Satch's care instructions:

Water: It’s fleshy and retains water, so just whenever it feels dry. Usually once a week, or every other week.

Light: It can withstand a darker corner, but really explodes with growth if it’s in a sunnier spot in your home.

Soil: Any potting soil

Pruning: Only dead leaves

3. Alocasia Odora (a.k.a. Elephant’s Ear or Kris Plant)

If elegant drama is what you’re after, the large leaves of the appropriately nicknamed Elephant’s Ear plant is for you. “What’s really awesome is the Alocasia leaves are fairly big, creating a canopy type of look,” says Anna Muriello of Rolling Greens Nursery and Home. “It harkens back to its tropical home and origin.” The Plant Maintenance Lead of the L.A. nursery also loves that this plant doesn’t have a bad side: “Each leaf has a web-like underside, so no matter which angle you are looking at it from, it really is a beautiful piece.” As far as its cool factor goes, there’s only one piece of evidence you need. “Most of the people who buy [our] Alocasias are designers,” says Anna. “They’re going into people’s homes and using this plant as a statement piece.” In other words, it’s the secret sauce for people who are paid to decorate. Yes, please!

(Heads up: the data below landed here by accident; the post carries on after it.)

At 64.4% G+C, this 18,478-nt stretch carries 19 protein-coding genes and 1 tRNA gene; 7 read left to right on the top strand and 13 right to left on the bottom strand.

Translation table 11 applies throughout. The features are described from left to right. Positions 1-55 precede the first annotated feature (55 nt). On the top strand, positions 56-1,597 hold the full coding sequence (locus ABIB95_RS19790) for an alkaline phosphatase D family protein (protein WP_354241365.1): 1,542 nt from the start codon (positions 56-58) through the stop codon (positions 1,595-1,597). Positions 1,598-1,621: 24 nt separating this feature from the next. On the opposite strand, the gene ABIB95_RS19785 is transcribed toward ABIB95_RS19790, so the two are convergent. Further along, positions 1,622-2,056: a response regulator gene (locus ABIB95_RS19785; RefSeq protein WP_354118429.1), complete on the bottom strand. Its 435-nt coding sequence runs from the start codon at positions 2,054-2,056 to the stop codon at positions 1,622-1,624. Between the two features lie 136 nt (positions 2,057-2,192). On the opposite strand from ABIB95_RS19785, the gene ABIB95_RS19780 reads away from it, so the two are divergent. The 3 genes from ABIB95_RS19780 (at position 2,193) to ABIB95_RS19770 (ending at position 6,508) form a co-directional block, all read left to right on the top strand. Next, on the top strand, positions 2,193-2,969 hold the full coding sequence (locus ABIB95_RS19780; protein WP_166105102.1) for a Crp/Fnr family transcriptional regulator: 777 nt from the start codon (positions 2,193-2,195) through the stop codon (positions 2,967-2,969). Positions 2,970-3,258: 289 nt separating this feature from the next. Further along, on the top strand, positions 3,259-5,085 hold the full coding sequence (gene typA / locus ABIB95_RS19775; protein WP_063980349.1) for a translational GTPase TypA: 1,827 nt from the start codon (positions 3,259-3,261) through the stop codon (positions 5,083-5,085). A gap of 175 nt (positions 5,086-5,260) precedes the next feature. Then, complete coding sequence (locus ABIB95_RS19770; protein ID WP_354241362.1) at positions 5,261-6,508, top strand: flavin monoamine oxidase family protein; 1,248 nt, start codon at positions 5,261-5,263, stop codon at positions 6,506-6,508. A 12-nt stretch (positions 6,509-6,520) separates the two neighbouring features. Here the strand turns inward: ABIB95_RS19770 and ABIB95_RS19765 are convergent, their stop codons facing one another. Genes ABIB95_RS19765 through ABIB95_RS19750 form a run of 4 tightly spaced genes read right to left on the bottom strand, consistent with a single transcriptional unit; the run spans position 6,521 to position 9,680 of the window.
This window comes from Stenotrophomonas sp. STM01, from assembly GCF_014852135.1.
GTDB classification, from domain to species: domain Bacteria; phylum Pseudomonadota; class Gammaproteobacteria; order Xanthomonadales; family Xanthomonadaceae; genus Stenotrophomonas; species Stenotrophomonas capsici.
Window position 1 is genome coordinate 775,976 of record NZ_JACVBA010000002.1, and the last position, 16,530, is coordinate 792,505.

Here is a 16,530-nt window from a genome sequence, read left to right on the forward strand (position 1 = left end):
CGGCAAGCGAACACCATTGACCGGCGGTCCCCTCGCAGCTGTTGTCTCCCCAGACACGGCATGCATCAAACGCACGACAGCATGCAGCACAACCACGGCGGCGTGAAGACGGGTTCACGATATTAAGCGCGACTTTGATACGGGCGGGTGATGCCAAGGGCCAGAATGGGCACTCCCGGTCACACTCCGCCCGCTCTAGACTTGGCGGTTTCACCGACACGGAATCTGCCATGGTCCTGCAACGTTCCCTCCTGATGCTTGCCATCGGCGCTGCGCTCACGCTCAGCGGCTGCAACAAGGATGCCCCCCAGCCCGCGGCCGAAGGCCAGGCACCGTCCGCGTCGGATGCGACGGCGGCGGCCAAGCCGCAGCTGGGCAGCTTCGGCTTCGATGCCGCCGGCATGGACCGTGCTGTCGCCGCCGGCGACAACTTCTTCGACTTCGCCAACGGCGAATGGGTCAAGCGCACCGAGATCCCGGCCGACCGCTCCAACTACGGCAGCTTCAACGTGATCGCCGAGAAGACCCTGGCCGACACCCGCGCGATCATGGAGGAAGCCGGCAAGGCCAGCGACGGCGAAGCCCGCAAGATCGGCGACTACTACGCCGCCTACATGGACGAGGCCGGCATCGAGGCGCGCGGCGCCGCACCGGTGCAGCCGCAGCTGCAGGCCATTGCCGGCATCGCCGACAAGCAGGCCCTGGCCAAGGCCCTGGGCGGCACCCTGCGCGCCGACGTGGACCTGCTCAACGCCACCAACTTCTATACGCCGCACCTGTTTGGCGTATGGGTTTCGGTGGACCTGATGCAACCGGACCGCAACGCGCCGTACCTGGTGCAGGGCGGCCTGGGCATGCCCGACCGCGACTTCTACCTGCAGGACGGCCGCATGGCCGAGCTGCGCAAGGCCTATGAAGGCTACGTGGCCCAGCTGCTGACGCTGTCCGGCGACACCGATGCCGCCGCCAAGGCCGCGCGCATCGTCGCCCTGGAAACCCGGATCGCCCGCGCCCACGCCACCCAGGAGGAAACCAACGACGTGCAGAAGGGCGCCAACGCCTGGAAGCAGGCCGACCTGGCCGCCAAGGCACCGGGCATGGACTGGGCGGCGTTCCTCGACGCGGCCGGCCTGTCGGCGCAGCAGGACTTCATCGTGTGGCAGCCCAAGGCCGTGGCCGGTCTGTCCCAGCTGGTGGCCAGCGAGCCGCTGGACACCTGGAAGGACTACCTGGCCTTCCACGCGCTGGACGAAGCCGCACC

Muriello's care instructions:

Water: About once a week. You want the soil to be moist (not soggy but not dry) at all times.

Light: Low light. Direct sun will burn the leaves.

Soil: Potting soil

Pruning: None. The only time you would need to prune, is if a leaf is not to your liking, or it’s past its life cycle and it needed to be cut down. Nothing complicated.